BRUSSELS – In a “letter from Sandžak,” Politico displays in detail the situation in Sandžak, a region in Serbia where the Muslims are an ethnic majority and whose ethnic composition significantly differs from the rest of the country.
As Politico emphasizes in the opening words, the fact that this area was not affected by civil war in the “gloomy nineties” does not mean that it does not carry the scars of that time. Namely, this predominantly Muslim region now extends in the two Western Balkans states, Serbia and Montenegro, and in the first one, as Politico points out, it is faced with several problems.
What the representatives of the Muslim majority point out is the feeling of being rejected. As one of them, thirty-one-year-old Dženan Hajrović, says to Politico “There was no conflict in this area, but if Novi Pazar is mentioned on the news, that is in a negative context. Sandžak is a black sheep of Serbia.” Nevertheless, the region is known for the constant aspiration to achieve autonomy, so the article reminds us of the unofficial referendum on independence held in October 1991, which was supported by more than 90% of the voters, but soon marked as unconstitutional by Serbia. Today, as a political analyst from Sarajevo, Srećko Latal, points out for Politico, “Any attempt of Sandžak to gain independence could have bloody accounts.” However, previously mentioned Hajrović, together with his fellow citizens, is working to change the perception of their city and community to which they belong, by painting the murals showing the heroes of their community, that is, ordinary people of today who are struggling for a better picture of their Novi Pazar. Thus, the young architect Tarik Brunčević, a returnee from Germany, stressed that in addition to many problems, such as a dysfunctional system and corruption, the battle to expose the real hero continues.
The mayor of Novi Pazar, Nihat Biševac, told Politico that “Novi Pazar was the center of trade routes until the fall of Yugoslavia, and then became a border area between Kosovo, Montenegro, Bosnia and Serbia.” In order to improve this situation and for the region make some progress, it is necessary that Sandžak becomes a cross-border region, like in the name of regionalization in the European Union, writes Politico. Thus, the path towards EU development funds should be facilitated. That could provide better chances for economic prosperity of this area, which is why this initiative was involved in the program platform of the Democratic Bosnian Union and its President Muamer Zukorlić on the parliamentary elections in Serbia in 2016. As Biševac stressed, Zukorlić, who supports Serbian President Aleksandar Vučić, is now involved in everything as a parliamentary representative. It remains to be seen whether Zukorlić’s participation in majority could bring the necessary investments to Sandžak, quotes Politico.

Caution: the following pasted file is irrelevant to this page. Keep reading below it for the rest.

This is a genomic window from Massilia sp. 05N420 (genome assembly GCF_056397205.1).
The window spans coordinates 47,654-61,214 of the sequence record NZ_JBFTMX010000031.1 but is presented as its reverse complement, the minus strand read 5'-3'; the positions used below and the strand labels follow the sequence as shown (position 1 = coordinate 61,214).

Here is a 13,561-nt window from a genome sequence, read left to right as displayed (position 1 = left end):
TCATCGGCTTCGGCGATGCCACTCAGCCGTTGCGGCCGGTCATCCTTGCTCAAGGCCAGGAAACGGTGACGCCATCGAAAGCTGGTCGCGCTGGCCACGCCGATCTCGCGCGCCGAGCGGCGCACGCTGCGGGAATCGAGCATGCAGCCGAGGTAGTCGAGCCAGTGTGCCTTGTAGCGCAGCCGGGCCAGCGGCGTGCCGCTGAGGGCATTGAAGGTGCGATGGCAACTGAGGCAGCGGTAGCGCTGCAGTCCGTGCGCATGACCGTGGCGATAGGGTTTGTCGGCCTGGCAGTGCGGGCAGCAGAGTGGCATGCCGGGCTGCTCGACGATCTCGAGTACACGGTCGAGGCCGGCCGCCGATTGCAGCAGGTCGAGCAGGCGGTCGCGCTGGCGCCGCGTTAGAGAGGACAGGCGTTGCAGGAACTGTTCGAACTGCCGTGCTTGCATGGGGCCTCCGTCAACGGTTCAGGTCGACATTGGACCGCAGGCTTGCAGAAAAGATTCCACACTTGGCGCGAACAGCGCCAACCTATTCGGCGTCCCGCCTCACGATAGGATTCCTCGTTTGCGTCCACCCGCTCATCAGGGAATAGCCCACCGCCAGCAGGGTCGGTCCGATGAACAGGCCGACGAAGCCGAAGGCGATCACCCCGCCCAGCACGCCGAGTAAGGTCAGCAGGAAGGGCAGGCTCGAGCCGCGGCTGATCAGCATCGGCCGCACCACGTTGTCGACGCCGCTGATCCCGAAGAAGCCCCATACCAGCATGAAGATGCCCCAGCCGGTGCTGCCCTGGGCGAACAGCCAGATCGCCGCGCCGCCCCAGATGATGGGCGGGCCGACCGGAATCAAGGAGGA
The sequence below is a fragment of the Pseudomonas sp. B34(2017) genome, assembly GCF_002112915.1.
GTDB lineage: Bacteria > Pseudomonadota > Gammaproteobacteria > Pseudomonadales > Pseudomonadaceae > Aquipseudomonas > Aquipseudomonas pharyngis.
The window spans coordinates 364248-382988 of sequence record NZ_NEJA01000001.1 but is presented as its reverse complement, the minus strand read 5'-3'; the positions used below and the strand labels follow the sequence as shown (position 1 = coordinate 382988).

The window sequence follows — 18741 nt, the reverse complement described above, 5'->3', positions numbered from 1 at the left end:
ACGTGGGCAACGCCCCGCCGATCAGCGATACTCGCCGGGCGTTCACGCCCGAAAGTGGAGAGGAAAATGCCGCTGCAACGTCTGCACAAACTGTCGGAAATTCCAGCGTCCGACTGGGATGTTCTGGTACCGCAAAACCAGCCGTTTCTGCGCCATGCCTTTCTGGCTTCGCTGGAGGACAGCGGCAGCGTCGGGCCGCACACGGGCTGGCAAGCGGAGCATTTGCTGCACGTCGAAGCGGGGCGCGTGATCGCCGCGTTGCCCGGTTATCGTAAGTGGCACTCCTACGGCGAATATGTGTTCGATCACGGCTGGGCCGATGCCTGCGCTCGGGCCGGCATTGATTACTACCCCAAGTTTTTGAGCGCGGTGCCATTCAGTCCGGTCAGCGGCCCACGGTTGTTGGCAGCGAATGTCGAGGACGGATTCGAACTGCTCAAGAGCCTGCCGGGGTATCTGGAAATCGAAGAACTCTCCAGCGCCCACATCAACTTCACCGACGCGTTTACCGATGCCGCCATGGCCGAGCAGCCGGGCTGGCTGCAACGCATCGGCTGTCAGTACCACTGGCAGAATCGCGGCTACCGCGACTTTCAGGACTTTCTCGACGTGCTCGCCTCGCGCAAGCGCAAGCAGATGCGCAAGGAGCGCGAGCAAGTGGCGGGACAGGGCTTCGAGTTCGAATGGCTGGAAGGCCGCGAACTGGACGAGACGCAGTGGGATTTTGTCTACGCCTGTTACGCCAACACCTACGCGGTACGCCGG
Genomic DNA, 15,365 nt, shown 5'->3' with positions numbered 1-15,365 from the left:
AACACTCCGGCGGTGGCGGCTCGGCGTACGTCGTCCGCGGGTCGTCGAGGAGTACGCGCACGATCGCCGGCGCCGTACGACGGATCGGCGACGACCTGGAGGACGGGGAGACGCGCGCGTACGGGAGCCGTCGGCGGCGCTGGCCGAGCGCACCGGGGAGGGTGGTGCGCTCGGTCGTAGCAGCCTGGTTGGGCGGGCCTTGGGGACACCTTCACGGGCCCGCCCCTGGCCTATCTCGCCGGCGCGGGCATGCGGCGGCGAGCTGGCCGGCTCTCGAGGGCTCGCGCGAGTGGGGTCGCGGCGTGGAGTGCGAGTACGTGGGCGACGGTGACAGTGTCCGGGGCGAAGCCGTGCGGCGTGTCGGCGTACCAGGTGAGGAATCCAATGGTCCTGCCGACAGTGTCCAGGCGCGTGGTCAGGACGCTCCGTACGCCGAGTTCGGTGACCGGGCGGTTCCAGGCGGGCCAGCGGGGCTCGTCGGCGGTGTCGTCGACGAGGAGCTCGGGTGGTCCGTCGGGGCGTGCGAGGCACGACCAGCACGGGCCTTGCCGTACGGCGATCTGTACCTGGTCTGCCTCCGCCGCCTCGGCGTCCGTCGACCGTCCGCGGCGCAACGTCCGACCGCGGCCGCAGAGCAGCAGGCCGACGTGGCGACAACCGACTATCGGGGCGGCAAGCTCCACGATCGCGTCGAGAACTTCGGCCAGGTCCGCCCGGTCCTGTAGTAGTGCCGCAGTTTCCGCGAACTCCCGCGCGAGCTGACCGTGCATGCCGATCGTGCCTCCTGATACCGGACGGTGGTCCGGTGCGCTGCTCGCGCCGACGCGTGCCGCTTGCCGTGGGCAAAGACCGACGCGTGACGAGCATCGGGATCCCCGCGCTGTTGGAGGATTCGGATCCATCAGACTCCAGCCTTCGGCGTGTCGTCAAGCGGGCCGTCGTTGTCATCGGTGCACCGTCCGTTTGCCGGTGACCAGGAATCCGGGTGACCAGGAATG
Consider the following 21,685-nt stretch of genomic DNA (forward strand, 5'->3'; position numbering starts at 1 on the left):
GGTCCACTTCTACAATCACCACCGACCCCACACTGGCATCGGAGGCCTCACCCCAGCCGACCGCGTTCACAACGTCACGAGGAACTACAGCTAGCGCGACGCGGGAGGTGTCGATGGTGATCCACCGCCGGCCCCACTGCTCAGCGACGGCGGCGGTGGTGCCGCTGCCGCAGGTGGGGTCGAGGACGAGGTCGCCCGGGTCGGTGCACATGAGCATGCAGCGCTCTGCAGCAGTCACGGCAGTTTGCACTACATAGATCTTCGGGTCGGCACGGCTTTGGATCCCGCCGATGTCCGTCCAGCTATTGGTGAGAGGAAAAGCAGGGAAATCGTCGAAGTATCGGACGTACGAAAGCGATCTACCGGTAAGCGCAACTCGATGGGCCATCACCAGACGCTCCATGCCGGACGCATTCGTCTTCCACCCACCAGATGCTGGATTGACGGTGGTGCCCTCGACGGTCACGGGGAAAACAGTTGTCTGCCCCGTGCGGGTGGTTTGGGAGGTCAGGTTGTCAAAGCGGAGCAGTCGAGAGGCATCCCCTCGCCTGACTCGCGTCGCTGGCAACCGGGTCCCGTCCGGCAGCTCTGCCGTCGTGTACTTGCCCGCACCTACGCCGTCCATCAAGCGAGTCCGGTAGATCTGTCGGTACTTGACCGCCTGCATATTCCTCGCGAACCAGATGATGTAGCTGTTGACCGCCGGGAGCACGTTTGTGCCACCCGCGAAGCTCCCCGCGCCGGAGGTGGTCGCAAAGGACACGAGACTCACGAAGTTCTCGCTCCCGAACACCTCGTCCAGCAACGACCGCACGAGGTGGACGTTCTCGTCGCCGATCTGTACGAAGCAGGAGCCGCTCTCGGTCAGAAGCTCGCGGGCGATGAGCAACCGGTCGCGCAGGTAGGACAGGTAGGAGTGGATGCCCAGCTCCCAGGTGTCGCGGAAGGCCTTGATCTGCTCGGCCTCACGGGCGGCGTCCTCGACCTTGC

And even if it is the fact that there is a multi-ethnic coexistence between Bosniaks and Serbs for centuries in this geographical area, it still carries various problems, such as the acceptance of cultural differences and practices such as wearing a hijab. This Politico described through the testimony of young journalist Nusreta Hudović who says that “when I go to another city in Serbia with a hijab, they look me as if I am from Mars.“ The bad picture about the Bosniaks, reminds Politico, is encouraged by the information about dozens of people who went to fight in Syria, but also because of the fact that one of the main organizers of the attack on the US Embassy in 2011 was Mevlid Jašarević from Novi Pazar, also reminding that a significant number of Bosniaks from Novi Pazar participated in the civil war in the 1990s, although the war was not conducted on their terittory.
Unlike the old times that ordinary citizens are fond of remembering, as “the good Tito time that does not exist anymore,” the young Bosniaks look in a completely different direction. In accordance with the prominent religious feeling, their views and hopes are much more focused on Sarajevo and Istanbul than towards Belgrade. They also look favorably on refugees who mostly come from Muslim areas and take care of them as much as possible.
Nevertheless, Politico “Letter from Sandžak” concludes in a positive tone, citing the words of Hrmak Cemal: “Milošević wanted to split us, but he failed to do that. They wanted to incite disagreement here, but they failed. We do not even look at each other (the Serb and Bosniak side of the community) in this way. We live together. ”
Publication of this article has been supported by the Balkan Trust for Democracy of the German Marshall Fund of the United States